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Assertive communication - what is it and why use it?

By Lee Hopkins

What IS assertive communication?
Assertive communication is the ability to express positive and
negative ideas and feelings in an open, honest and direct way. It
recognises our rights whilst still respecting the rights of
others. It allows us to take responsibility for ourselves and our
actions without judging or blaming other people. And it allows us
to constructively confront and find a mutually satisfying
solution where conflict exists.

So why use assertive communication?
All of us use assertive behaviour at times... quite often when we
feel vulnerable or unsure of ourselves we may resort to
submissive, manipulative or aggressive behaviour.

Yet being trained in assertive communication actually increases
the appropriate use of this sort of behaviour. It enables us to
swap old behaviour patterns for a more positive approach to life.
I've found that changing my response to others (be they work
colleagues, clients or even my own family) can be exciting and

The advantages of assertive communication
There are many advantages of assertive communication, most
notably these:

* It helps us feel good about ourselves and others
* It leads to the development of mutual respect with others
* It increases our self-esteem
* It helps us achieve our goals
* It minimises hurting and alienating other people
* It reduces anxiety
* It protects us from being taken advantage of by others
* It enables us to make decisions and free choices in life
* It enables us to express, both verbally and non-verbally, a
wide range of feelings and thoughts, both positive and negative

There are, of course, disadvantages...

Disadvantages of assertive communication
Others may not approve of this style of communication, or may not
approve of the views you express. Also, having a healthy regard
for another person's rights means that you won't always get what
YOU want. You may also find out that you were wrong about a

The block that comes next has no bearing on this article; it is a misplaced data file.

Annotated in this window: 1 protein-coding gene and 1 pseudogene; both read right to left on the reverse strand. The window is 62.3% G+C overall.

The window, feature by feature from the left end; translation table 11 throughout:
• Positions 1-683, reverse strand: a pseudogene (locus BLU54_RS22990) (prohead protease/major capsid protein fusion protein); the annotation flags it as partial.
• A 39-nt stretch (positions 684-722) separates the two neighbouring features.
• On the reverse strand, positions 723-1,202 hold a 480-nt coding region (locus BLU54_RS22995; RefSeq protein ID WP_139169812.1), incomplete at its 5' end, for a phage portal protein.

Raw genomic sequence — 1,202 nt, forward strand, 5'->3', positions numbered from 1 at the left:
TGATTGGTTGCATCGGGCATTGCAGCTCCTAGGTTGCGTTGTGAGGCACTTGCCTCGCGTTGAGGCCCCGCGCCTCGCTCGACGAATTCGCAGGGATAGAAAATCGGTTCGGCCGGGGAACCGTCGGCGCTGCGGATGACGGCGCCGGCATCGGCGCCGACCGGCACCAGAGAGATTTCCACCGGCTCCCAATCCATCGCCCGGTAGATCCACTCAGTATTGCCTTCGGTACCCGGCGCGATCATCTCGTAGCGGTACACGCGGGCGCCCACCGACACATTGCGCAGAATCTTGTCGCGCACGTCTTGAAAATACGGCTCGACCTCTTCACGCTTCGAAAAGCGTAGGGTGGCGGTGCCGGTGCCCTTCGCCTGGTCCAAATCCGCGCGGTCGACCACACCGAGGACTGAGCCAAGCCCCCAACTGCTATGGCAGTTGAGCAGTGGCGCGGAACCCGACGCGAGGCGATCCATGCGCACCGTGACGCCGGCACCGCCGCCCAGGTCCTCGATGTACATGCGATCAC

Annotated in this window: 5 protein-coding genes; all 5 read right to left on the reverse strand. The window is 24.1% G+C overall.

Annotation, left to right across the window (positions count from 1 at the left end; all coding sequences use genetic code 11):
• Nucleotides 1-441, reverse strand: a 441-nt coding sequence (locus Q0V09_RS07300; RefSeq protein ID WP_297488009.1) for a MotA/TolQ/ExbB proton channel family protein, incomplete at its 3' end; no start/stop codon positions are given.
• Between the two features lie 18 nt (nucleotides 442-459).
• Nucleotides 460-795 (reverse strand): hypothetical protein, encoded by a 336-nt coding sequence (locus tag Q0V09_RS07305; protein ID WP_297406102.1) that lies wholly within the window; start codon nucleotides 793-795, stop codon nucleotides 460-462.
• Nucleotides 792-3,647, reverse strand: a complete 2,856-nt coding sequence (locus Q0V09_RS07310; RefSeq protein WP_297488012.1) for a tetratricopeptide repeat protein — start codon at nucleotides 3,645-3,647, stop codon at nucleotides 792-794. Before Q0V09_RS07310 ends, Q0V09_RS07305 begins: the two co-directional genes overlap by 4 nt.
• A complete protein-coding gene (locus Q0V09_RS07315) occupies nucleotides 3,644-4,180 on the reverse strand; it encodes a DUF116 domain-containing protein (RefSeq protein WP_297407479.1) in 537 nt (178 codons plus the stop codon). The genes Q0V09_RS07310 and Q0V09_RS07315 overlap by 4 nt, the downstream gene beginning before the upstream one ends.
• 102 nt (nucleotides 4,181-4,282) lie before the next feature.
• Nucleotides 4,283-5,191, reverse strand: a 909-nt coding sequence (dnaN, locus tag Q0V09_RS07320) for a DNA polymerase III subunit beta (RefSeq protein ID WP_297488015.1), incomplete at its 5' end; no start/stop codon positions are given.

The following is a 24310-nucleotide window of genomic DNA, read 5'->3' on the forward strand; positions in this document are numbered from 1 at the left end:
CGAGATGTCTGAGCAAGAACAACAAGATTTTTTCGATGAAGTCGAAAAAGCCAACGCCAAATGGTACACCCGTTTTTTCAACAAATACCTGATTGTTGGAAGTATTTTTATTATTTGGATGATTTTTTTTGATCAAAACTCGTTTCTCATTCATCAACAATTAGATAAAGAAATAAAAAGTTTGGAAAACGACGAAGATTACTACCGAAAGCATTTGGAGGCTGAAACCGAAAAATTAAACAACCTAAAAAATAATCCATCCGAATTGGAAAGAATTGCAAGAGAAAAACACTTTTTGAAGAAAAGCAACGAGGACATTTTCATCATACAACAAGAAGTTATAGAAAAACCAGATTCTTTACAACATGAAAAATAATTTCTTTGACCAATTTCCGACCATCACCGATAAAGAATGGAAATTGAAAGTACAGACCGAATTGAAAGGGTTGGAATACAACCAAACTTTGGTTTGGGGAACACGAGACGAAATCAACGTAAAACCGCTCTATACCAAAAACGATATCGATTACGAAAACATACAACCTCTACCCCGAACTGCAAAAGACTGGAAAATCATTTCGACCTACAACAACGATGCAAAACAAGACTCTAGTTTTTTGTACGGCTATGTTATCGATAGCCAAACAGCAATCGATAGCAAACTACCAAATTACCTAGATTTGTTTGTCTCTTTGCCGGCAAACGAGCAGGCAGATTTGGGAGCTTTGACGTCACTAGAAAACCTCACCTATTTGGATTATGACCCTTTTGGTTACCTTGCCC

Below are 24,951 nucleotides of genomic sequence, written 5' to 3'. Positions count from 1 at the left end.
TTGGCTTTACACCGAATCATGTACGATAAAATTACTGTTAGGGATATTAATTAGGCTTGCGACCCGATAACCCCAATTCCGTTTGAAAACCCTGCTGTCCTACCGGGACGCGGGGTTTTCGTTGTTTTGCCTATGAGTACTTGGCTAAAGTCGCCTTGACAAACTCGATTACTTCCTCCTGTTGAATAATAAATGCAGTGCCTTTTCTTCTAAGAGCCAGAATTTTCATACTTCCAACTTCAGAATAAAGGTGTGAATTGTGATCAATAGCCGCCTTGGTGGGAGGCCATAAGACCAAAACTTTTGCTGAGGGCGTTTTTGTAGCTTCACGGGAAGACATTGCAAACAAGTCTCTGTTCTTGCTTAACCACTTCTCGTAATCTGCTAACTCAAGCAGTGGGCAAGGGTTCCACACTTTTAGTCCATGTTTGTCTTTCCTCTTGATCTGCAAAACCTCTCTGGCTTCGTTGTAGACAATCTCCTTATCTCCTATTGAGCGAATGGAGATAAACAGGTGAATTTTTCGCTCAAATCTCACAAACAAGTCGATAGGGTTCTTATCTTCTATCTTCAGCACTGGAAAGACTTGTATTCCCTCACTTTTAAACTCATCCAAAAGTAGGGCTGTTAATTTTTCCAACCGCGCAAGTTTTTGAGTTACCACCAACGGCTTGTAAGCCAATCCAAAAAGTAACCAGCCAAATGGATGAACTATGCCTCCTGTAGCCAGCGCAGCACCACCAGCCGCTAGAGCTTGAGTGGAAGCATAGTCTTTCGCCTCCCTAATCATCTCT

viewpoint that you held. But most importantly, as mentioned
earlier, it involves the risk that others may not understand and
therefore not accept this style of communication.

What assertive communication is not...
Assertive communication is definately NOT a lifestyle! It's NOT a
guarantee that you will get what you want. It's definately NOT an
acceptable style of communication with everyone, but at least
it's NOT being aggressive.

But it IS about choice

Four behavioural choices
There are, as I see it, four choices you can make about which
style of communication you can employ. These types are:

direct aggression: bossy, arrogant, bulldozing, intolerant,
opinionated, and overbearing

indirect aggression: sarcastic, deceiving, ambiguous,
insinuating, manipulative, and guilt-inducing

submissive: wailing, moaning, helpless, passive, indecisive, and

assertive: direct, honest, accepting, responsible, and

Characteristics of assertive communication
There are six main characteristics of assertive communication.
These are:

1. eye contact: demonstrates interest, shows sincerity

2. body posture: congruent body language will improve the
significance of the message

3. gestures: appropriate gestures help to add emphasis

4. voice: a level, well modulated tone is more convincing and
acceptable, and is not intimidating

5. timing: use your judgement to maximise receptivity and impact

6. content: how, where and when you choose to comment is probably
more important than WHAT you say

The importance of "I" statements
Part of being assertive involves the ability to appropriately
express your needs and feelings. You can accomplish this by using
"I" statements. These indicate ownership, do not attribute blame,
focuses on behaviour, identifies the effect of behaviour, is
direcdt and honest, and contributes to the growth of your
relationship with each other.

Strong "I" statements have three specific elements:

1. Behaviour
2. Feeling
3. Tangible effect (consequence to you)